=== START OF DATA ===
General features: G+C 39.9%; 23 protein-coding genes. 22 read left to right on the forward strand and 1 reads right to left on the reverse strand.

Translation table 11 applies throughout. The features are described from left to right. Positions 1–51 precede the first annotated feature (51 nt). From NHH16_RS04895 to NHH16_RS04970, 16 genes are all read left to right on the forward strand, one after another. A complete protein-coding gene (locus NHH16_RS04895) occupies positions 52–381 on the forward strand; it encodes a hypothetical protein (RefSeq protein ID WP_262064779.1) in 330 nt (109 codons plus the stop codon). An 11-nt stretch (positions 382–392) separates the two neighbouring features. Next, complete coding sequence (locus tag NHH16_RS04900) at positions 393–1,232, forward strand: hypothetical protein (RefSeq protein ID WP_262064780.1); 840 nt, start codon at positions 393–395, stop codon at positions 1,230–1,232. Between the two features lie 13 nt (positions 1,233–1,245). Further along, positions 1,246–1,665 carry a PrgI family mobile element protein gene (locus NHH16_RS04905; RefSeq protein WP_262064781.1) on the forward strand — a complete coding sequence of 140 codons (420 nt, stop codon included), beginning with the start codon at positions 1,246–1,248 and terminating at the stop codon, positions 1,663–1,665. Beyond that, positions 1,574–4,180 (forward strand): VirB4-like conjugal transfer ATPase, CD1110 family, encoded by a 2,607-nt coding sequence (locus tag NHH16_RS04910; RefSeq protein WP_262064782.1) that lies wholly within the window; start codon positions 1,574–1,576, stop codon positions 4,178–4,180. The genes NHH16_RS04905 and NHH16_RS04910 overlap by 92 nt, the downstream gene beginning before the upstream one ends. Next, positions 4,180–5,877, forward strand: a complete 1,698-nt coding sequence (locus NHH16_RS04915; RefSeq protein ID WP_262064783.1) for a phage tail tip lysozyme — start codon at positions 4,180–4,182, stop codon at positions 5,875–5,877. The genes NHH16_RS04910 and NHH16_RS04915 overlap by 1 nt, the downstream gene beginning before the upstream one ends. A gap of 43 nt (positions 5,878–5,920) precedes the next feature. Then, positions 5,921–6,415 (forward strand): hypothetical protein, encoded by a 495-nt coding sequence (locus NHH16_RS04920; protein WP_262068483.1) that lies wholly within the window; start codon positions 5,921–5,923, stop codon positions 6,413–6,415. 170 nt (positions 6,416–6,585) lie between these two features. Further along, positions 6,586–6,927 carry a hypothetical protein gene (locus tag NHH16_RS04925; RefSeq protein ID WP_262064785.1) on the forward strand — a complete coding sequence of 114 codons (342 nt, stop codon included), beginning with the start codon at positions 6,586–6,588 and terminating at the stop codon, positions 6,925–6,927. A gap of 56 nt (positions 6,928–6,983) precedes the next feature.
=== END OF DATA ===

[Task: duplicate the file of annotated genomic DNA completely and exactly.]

General features: G+C 39.9%; 23 protein-coding genes. 22 read left to right on the forward strand and 1 reads right to left on the reverse strand.

Translation table 11 applies throughout. The features are described from left to right. Positions 1–51 precede the first annotated feature (51 nt). From NHH16_RS04895 to NHH16_RS04970, 16 genes are all read left to right on the forward strand, one after another. A complete protein-coding gene (locus NHH16_RS04895) occupies positions 52–381 on the forward strand; it encodes a hypothetical protein (RefSeq protein ID WP_262064779.1) in 330 nt (109 codons plus the stop codon). An 11-nt stretch (positions 382–392) separates the two neighbouring features. Next, complete coding sequence (locus tag NHH16_RS04900) at positions 393–1,232, forward strand: hypothetical protein (RefSeq protein ID WP_262064780.1); 840 nt, start codon at positions 393–395, stop codon at positions 1,230–1,232. Between the two features lie 13 nt (positions 1,233–1,245). Further along, positions 1,246–1,665 carry a PrgI family mobile element protein gene (locus NHH16_RS04905; RefSeq protein WP_262064781.1) on the forward strand — a complete coding sequence of 140 codons (420 nt, stop codon included), beginning with the start codon at positions 1,246–1,248 and terminating at the stop codon, positions 1,663–1,665. Beyond that, positions 1,574–4,180 (forward strand): VirB4-like conjugal transfer ATPase, CD1110 family, encoded by a 2,607-nt coding sequence (locus tag NHH16_RS04910; RefSeq protein WP_262064782.1) that lies wholly within the window; start codon positions 1,574–1,576, stop codon positions 4,178–4,180. The genes NHH16_RS04905 and NHH16_RS04910 overlap by 92 nt, the downstream gene beginning before the upstream one ends. Next, positions 4,180–5,877, forward strand: a complete 1,698-nt coding sequence (locus NHH16_RS04915; RefSeq protein ID WP_262064783.1) for a phage tail tip lysozyme — start codon at positions 4,180–4,182, stop codon at positions 5,875–5,877. The genes NHH16_RS04910 and NHH16_RS04915 overlap by 1 nt, the downstream gene beginning before the upstream one ends. A gap of 43 nt (positions 5,878–5,920) precedes the next feature. Then, positions 5,921–6,415 (forward strand): hypothetical protein, encoded by a 495-nt coding sequence (locus NHH16_RS04920; protein WP_262068483.1) that lies wholly within the window; start codon positions 5,921–5,923, stop codon positions 6,413–6,415. 170 nt (positions 6,416–6,585) lie between these two features. Further along, positions 6,586–6,927 carry a hypothetical protein gene (locus tag NHH16_RS04925; RefSeq protein ID WP_262064785.1) on the forward strand — a complete coding sequence of 114 codons (342 nt, stop codon included), beginning with the start codon at positions 6,586–6,588 and terminating at the stop codon, positions 6,925–6,927. A gap of 56 nt (positions 6,928–6,983) precedes the next feature.